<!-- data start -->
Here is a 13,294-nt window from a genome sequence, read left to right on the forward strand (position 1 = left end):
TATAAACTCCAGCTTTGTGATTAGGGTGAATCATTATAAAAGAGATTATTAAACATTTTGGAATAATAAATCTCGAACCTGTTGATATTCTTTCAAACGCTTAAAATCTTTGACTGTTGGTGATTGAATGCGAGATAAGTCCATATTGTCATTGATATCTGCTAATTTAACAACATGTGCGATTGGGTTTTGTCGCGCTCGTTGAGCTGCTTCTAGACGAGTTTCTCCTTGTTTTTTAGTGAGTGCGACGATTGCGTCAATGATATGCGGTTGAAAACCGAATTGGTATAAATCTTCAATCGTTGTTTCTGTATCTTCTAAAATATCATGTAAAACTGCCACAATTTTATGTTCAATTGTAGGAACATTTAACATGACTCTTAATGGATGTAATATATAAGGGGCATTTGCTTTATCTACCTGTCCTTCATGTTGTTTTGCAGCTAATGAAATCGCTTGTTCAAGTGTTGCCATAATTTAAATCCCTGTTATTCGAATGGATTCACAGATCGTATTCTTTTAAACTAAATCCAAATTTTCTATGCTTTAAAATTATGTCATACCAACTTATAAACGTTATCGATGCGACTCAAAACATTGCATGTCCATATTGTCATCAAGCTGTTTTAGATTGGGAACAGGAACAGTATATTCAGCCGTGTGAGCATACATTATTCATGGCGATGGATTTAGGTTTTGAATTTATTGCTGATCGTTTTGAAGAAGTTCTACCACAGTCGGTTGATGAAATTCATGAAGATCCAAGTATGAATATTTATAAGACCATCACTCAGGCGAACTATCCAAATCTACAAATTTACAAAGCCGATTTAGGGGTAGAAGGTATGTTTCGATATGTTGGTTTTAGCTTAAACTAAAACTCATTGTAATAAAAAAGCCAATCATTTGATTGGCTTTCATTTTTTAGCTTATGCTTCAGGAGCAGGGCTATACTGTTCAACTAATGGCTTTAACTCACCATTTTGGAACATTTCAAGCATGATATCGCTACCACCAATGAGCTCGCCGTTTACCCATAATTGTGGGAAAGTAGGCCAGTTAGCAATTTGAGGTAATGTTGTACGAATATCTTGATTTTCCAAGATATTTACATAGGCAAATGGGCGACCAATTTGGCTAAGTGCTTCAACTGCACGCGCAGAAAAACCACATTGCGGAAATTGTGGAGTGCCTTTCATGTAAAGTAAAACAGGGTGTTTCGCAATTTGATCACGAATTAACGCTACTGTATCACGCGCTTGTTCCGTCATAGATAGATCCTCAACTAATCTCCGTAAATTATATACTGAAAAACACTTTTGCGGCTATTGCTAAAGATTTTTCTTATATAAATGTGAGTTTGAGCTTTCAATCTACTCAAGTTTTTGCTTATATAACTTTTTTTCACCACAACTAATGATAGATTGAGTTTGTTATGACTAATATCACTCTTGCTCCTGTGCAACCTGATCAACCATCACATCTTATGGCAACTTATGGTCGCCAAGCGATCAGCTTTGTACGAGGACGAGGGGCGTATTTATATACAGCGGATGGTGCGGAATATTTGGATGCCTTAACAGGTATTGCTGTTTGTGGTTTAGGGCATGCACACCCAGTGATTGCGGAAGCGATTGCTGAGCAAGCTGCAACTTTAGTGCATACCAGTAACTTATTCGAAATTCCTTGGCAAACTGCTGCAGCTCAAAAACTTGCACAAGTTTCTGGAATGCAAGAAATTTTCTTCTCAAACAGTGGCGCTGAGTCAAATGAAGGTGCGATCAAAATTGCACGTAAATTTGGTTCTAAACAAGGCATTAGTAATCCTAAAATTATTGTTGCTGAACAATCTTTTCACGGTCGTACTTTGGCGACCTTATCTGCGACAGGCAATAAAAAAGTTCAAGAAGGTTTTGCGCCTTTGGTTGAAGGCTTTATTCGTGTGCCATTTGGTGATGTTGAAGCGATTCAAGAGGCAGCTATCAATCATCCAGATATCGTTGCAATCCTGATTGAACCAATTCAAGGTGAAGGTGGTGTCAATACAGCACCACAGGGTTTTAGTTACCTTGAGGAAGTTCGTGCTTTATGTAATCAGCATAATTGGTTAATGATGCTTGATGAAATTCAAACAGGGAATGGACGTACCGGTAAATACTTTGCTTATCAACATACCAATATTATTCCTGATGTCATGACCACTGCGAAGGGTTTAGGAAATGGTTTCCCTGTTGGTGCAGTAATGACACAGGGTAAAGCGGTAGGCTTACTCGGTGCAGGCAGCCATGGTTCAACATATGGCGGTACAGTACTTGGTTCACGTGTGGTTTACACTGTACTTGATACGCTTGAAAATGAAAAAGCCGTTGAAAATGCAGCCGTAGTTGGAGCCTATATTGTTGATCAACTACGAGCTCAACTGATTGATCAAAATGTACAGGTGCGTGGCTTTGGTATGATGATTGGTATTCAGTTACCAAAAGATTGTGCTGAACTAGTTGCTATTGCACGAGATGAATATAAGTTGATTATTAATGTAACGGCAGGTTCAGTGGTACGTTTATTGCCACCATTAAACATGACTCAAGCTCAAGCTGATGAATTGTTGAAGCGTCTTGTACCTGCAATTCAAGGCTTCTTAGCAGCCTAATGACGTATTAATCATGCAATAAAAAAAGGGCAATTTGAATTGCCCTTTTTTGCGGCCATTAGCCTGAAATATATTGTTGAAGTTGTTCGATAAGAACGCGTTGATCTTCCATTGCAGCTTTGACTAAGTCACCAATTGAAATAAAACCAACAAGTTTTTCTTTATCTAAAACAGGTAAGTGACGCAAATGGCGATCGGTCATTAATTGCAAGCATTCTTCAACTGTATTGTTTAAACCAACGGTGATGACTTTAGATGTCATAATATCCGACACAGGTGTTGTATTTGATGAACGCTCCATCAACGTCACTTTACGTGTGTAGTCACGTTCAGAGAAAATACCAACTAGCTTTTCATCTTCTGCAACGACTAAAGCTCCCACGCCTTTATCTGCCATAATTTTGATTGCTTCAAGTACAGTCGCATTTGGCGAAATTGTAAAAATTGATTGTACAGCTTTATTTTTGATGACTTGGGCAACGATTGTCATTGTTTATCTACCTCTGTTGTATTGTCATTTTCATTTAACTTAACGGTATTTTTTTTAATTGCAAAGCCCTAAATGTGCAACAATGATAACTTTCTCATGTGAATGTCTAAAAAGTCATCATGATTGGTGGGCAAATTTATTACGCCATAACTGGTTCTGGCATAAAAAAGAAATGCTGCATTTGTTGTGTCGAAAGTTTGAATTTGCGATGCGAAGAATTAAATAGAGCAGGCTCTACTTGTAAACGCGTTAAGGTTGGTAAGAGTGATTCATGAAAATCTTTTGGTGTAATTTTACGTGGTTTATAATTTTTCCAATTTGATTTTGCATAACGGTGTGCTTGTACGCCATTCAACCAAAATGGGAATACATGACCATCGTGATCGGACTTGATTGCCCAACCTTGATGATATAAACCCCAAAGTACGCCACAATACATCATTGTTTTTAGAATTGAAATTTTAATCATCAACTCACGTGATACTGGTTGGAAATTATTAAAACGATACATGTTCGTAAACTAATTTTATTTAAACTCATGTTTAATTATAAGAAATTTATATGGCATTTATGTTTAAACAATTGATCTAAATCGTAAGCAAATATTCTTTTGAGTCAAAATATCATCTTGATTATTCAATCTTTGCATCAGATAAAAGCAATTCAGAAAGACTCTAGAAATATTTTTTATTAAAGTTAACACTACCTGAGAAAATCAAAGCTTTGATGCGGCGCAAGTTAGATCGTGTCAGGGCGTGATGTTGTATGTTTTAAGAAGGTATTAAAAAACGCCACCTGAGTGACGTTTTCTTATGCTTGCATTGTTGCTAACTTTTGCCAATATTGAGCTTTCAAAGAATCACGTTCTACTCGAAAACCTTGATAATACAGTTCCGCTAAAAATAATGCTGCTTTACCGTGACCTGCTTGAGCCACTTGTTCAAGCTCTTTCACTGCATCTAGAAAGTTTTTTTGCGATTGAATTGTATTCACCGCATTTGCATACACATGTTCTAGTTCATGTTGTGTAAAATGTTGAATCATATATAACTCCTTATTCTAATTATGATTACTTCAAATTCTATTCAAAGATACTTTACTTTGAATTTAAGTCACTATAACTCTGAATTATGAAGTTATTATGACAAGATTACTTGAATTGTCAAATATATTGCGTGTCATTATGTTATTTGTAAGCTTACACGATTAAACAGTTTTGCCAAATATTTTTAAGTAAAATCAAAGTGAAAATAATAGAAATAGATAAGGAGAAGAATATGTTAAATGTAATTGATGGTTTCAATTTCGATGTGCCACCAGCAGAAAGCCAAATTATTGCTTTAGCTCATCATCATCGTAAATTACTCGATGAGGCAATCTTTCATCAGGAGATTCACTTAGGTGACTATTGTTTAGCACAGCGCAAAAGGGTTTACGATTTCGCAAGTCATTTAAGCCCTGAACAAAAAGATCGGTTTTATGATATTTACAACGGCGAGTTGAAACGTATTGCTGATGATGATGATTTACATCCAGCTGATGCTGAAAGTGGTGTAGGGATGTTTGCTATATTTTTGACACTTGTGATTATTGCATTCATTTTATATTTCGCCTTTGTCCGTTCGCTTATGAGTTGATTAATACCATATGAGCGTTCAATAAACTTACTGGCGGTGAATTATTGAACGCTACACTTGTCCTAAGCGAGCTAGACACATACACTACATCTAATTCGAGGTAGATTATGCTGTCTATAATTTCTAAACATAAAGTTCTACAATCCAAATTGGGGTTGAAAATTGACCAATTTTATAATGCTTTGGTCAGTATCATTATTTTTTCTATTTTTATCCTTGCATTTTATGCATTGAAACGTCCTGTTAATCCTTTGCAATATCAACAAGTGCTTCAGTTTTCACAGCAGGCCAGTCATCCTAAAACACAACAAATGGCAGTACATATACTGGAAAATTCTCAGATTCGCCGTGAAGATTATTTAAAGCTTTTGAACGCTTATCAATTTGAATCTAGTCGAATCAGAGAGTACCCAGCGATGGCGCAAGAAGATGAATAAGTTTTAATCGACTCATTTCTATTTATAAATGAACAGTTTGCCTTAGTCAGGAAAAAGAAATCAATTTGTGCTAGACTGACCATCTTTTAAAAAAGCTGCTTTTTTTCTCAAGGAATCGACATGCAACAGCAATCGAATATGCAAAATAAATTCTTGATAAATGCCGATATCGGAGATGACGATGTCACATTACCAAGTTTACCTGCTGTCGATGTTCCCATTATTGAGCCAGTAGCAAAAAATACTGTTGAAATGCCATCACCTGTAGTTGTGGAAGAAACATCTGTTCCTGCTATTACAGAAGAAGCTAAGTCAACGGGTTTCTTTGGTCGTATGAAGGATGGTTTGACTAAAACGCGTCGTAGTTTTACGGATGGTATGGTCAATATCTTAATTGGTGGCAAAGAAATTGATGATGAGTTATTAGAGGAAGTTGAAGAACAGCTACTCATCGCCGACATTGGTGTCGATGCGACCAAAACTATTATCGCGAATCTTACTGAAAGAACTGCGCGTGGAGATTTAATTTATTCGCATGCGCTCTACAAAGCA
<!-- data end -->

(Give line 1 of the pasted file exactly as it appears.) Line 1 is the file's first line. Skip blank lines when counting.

Here is a 13,294-nt window from a genome sequence, read left to right on the forward strand (position 1 = left end):